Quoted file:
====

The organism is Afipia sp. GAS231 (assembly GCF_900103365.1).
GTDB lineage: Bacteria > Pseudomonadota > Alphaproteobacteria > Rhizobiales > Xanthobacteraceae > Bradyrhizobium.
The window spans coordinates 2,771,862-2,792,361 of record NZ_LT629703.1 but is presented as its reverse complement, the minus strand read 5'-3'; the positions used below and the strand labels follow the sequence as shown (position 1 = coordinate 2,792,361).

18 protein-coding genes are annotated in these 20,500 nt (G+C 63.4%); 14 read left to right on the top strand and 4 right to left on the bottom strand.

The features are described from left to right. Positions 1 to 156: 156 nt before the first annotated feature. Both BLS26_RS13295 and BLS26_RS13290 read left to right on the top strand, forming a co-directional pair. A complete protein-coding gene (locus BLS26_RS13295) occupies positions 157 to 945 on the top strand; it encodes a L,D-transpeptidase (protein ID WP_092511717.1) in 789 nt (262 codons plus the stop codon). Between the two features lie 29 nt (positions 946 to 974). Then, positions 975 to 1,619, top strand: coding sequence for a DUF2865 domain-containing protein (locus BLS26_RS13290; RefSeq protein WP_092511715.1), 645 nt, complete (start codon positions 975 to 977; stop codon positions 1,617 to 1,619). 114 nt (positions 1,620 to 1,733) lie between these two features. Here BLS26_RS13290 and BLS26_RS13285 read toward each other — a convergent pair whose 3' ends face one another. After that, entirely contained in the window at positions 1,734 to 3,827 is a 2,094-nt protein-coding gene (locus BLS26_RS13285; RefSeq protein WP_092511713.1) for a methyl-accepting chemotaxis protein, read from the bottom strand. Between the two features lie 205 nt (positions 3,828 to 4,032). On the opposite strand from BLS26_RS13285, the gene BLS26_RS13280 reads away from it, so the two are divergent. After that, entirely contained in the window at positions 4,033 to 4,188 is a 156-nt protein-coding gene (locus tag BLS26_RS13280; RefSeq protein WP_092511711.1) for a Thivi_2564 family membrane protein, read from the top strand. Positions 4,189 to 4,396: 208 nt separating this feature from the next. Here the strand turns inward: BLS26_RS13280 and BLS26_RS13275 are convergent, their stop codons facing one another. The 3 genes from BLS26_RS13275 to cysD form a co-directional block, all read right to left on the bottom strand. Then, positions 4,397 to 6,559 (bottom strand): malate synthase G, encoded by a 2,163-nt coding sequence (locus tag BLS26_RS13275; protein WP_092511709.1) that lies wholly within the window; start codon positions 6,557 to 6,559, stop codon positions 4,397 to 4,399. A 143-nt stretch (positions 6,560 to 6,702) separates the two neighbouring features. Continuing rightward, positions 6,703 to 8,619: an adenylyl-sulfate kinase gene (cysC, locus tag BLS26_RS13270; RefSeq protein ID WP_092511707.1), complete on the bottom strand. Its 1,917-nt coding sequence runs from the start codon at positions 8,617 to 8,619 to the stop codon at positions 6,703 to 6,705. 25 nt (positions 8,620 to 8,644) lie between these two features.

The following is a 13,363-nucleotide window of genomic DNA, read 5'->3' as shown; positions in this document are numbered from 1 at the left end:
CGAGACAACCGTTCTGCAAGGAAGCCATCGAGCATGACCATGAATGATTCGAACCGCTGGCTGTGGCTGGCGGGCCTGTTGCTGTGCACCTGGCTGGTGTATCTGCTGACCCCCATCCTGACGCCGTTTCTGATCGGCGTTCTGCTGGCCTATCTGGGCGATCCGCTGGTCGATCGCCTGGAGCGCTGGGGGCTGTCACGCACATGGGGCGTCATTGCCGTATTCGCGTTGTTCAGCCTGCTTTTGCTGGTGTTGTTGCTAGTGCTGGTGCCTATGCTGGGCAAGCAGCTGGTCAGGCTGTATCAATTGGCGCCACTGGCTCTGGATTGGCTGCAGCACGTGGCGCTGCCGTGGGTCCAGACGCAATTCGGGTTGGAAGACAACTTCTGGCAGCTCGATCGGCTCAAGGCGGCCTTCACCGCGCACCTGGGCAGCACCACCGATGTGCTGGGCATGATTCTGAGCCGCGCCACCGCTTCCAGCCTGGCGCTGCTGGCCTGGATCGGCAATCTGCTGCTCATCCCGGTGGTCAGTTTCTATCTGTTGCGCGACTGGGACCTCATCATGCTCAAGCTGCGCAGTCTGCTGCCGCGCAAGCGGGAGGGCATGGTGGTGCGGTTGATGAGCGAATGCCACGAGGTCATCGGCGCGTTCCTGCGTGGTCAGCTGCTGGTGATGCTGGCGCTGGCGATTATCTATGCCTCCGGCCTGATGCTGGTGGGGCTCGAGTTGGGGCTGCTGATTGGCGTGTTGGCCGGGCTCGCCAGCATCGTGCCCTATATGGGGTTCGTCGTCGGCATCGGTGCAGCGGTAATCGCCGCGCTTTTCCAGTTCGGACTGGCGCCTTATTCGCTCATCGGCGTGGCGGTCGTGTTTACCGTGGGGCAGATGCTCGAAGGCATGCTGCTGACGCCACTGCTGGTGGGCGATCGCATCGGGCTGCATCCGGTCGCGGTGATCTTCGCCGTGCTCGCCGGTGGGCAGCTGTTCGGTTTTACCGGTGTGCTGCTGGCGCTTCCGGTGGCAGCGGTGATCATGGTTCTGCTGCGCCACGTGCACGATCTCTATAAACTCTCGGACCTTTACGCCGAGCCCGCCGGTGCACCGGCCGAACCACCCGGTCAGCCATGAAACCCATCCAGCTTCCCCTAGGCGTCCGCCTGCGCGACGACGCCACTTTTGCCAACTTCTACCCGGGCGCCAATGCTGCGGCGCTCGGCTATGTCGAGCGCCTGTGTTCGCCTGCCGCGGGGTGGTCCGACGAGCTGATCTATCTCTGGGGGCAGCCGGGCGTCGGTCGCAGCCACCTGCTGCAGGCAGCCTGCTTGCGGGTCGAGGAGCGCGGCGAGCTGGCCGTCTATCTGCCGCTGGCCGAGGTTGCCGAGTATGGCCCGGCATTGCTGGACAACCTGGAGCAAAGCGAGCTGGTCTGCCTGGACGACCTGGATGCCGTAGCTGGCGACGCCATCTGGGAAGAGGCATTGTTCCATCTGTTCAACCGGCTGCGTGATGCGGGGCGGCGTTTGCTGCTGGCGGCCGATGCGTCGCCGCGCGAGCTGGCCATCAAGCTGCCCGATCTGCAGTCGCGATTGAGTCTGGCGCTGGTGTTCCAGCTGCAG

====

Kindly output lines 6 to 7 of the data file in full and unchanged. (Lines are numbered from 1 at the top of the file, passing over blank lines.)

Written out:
The following is a 13,363-nucleotide window of genomic DNA, read 5'->3' as shown; positions in this document are numbered from 1 at the left end:
CGAGACAACCGTTCTGCAAGGAAGCCATCGAGCATGACCATGAATGATTCGAACCGCTGGCTGTGGCTGGCGGGCCTGTTGCTGTGCACCTGGCTGGTGTATCTGCTGACCCCCATCCTGACGCCGTTTCTGATCGGCGTTCTGCTGGCCTATCTGGGCGATCCGCTGGTCGATCGCCTGGAGCGCTGGGGGCTGTCACGCACATGGGGCGTCATTGCCGTATTCGCGTTGTTCAGCCTGCTTTTGCTGGTGTTGTTGCTAGTGCTGGTGCCTATGCTGGGCAAGCAGCTGGTCAGGCTGTATCAATTGGCGCCACTGGCTCTGGATTGGCTGCAGCACGTGGCGCTGCCGTGGGTCCAGACGCAATTCGGGTTGGAAGACAACTTCTGGCAGCTCGATCGGCTCAAGGCGGCCTTCACCGCGCACCTGGGCAGCACCACCGATGTGCTGGGCATGATTCTGAGCCGCGCCACCGCTTCCAGCCTGGCGCTGCTGGCCTGGATCGGCAATCTGCTGCTCATCCCGGTGGTCAGTTTCTATCTGTTGCGCGACTGGGACCTCATCATGCTCAAGCTGCGCAGTCTGCTGCCGCGCAAGCGGGAGGGCATGGTGGTGCGGTTGATGAGCGAATGCCACGAGGTCATCGGCGCGTTCCTGCGTGGTCAGCTGCTGGTGATGCTGGCGCTGGCGATTATCTATGCCTCCGGCCTGATGCTGGTGGGGCTCGAGTTGGGGCTGCTGATTGGCGTGTTGGCCGGGCTCGCCAGCATCGTGCCCTATATGGGGTTCGTCGTCGGCATCGGTGCAGCGGTAATCGCCGCGCTTTTCCAGTTCGGACTGGCGCCTTATTCGCTCATCGGCGTGGCGGTCGTGTTTACCGTGGGGCAGATGCTCGAAGGCATGCTGCTGACGCCACTGCTGGTGGGCGATCGCATCGGGCTGCATCCGGTCGCGGTGATCTTCGCCGTGCTCGCCGGTGGGCAGCTGTTCGGTTTTACCGGTGTGCTGCTGGCGCTTCCGGTGGCAGCGGTGATCATGGTTCTGCTGCGCCACGTGCACGATCTCTATAAACTCTCGGACCTTTACGCCGAGCCCGCCGGTGCACCGGCCGAACCACCCGGTCAGCCATGAAACCCATCCAGCTTCCCCTAGGCGTCCGCCTGCGCGACGACGCCACTTTTGCCAACTTCTACCCGGGCGCCAATGCTGCGGCGCTCGGCTATGTCGAGCGCCTGTGTTCGCCTGCCGCGGGGTGGTCCGACGAGCTGATCTATCTCTGGGGGCAGCCGGGCGTCGGTCGCAGCCACCTGCTGCAGGCAGCCTGCTTGCGGGTCGAGGAGCGCGGCGAGCTGGCCGTCTATCTGCCGCTGGCCGAGGTTGCCGAGTATGGCCCGGCATTGCTGGACAACCTGGAGCAAAGCGAGCTGGTCTGCCTGGACGACCTGGATGCCGTAGCTGGCGACGCCATCTGGGAAGAGGCATTGTTCCATCTGTTCAACCGGCTGCGTGATGCGGGGCGGCGTTTGCTGCTGGCGGCCGATGCGTCGCCGCGCGAGCTGGCCATCAAGCTGCCCGATCTGCAGTCGCGATTGAGTCTGGCGCTGGTGTTCCAGCTGCAG